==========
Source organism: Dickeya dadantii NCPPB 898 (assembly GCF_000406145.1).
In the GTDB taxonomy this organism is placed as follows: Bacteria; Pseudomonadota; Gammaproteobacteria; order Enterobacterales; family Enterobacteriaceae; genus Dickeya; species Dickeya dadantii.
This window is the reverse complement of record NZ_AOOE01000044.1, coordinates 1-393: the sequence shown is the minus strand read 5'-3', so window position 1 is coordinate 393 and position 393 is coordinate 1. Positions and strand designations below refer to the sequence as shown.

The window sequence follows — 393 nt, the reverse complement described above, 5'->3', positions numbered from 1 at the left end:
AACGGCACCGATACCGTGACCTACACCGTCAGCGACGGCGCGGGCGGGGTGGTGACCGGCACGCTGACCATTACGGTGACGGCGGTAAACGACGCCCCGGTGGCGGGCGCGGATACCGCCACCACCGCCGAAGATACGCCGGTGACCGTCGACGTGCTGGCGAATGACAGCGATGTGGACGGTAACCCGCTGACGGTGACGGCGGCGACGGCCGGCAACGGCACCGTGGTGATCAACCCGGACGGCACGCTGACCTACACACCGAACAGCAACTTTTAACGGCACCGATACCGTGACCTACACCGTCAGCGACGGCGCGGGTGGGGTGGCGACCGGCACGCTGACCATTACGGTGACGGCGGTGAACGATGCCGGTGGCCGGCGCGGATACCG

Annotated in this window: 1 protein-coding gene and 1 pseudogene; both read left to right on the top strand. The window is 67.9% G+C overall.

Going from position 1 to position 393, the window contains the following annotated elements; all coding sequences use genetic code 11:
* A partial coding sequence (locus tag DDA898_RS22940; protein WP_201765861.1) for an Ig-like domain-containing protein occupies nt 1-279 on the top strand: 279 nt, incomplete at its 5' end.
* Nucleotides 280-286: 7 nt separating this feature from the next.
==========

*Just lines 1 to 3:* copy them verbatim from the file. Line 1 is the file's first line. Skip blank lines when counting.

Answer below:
Source organism: Dickeya dadantii NCPPB 898 (assembly GCF_000406145.1).
In the GTDB taxonomy this organism is placed as follows: Bacteria; Pseudomonadota; Gammaproteobacteria; order Enterobacterales; family Enterobacteriaceae; genus Dickeya; species Dickeya dadantii.
This window is the reverse complement of record NZ_AOOE01000044.1, coordinates 1-393: the sequence shown is the minus strand read 5'-3', so window position 1 is coordinate 393 and position 393 is coordinate 1. Positions and strand designations below refer to the sequence as shown.